Graham Reid | | 3 min read
One of the most beloved blues albums of the early Seventies was a super-session recorded when Howlin' Wolf went to London to work with the Stones' rhythm section of Charlie Watts and Bill Wyman, guitarist Eric Clapton, and others including Stones' pianoman Ian Stewart. And an uncredited Ringo Starr on I Ain't Superstitious.
The subsequent album The London Howlin' Wolf Sessions was earthy but disciplined, a meeting of the old school master from Chicago's Chess studios with young English blues musicians who had grown up on his sound and knew it intimately.
By the time of these sessions Wolf's songs had been covered by the Stones (Little Red Rooster), Yardbirds (Smokestack Lightning), the Doors (Back Door Man), the Jeff Beck Group with Rod Stewart (I Ain't Superstitious), Cream (Spoonful) and many others.
As Crawdaddy Club owner/Yardbirds manager Giorgio Gomelsky recalled, "In the early Sixties there were about 40 blues fans in London that had collected some records and had been looking towards the blues for regenerating the entire music scene, which was dying on its feet at the time. We didn't have access to records. If somebody found a Howlin' Wolf album we'd sit around and listen to it for hours".
By the time Wolf arrived in London for these sessions he had resurrected his slipping career by taking to the road in '64 as part of the American Blues Festival which toured the UK and Europe, and he was at last seen live by many of the up-and-comers.
Given how many of his songs had been, and would be covered, in the Sixties it made sense for Chess to send him to London to record. Although a previous attempt at getting Wolf to an audience beyond the blues -- the quasi-psychedelic album of the previous year he dismissed as "bullshit" -- had been widely derided.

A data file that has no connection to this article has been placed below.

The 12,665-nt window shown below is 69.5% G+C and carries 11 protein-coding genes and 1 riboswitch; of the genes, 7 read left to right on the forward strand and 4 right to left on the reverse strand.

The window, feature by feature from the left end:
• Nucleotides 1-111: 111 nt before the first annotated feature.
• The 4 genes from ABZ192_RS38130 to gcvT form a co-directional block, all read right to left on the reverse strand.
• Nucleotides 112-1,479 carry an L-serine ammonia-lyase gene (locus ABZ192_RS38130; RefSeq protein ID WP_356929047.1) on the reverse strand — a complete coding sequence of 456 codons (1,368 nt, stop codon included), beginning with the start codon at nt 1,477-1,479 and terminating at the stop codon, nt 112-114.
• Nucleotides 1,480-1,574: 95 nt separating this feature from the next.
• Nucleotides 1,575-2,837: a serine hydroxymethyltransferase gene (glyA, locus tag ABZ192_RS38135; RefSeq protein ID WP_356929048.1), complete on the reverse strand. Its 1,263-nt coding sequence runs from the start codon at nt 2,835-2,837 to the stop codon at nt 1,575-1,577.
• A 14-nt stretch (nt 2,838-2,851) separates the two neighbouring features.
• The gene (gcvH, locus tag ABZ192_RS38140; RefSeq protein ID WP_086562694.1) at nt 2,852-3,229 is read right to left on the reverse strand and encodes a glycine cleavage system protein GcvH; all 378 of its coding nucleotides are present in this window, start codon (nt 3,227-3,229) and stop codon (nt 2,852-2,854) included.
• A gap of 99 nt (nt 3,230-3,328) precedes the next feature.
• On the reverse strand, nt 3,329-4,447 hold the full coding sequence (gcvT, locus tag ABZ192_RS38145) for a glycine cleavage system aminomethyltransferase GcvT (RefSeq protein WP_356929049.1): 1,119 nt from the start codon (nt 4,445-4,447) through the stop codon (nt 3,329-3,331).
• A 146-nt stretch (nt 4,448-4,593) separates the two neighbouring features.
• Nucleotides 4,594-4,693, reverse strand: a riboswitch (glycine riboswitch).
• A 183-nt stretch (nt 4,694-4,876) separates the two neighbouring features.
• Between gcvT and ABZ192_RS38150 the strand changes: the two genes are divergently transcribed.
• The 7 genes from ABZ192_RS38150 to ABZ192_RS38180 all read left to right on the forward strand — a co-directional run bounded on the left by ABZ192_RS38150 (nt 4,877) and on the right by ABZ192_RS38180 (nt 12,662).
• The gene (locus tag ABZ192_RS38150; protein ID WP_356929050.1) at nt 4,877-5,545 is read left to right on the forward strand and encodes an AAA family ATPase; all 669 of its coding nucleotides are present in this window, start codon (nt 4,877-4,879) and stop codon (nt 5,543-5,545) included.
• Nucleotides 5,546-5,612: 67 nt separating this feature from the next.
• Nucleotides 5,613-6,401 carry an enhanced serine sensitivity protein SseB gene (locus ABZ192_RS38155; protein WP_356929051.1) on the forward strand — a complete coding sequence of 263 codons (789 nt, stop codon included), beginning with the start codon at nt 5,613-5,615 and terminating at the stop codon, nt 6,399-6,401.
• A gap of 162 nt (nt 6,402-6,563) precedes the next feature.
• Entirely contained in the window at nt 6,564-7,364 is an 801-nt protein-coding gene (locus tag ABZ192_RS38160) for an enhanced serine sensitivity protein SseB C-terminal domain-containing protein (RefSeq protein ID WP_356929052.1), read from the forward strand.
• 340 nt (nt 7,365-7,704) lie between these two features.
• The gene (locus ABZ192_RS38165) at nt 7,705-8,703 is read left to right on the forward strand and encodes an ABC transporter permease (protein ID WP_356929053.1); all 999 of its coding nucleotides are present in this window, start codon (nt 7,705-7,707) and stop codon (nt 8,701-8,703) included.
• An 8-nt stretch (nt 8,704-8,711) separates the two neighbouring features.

In London, they were not the easiest of sessions - the grumpy and ill Wolf (who had suffered a recent heart attack and been in a car accident which left him with kidney damage, and collapsed in a bathroom during recording) intimidated Clapton who wondered why he was there when Wolf had his own guitarist, the boy wonder Hubert Sumlin.
But Watts and Wyman settled things down when they arrived on the second day and the result was an important meeting of blues generations even if the musical results were a little uneven.
Interestingly, producer Peter Dayron selelcted some lesser-known Wolf songs (What a Woman, Poor Boy and Rockin' Daddy) alongside some of the standards.
The album commanded considerable turntable time then, was much sought after by collectors down the years, and in the Deluxe Edition it was remastered and reissued with an extra disc of alternative takes, different mixes and unreleased material.
And it still cooks.
It was the first Chess session Wolf had recorded away from home and it gave him his first chart "hit". (It peaked at 79, if we consider that a "hit".)
As a result of the album's success and profile, Wolf wasn't the only old bluesman Chess shipped off to London in these years.
Wolf's longtime rival Muddy Waters did much the same a short tme later, but the most commercially successful project (in the worst cover) came when Chuck Berry arrived in '72 and recorded with Kenny Jones and Ian McLagan of the Faces (plus his own players) for an album which sprung the slightly lewd My Ding-A-Ling recorded live.
Not Chuck's finest lyric but certainly gave him a viable second life in the public arena.
However of the three it is Wolf's album which is the most durable, even if producer Dayron did overdub Stevie Winwood's keyboard parts (and some horns) later to fill out the sound.
But listen to them work up Little Red Rooster through a false start, get a rockin' momentum on Willie Dixon's propulsive Do the Do and a menacing Wang Dang Doodle for proof.
And know Jack White probably has the original album on vinyl.
For more on the blues, old and new, at Elsewhere go here.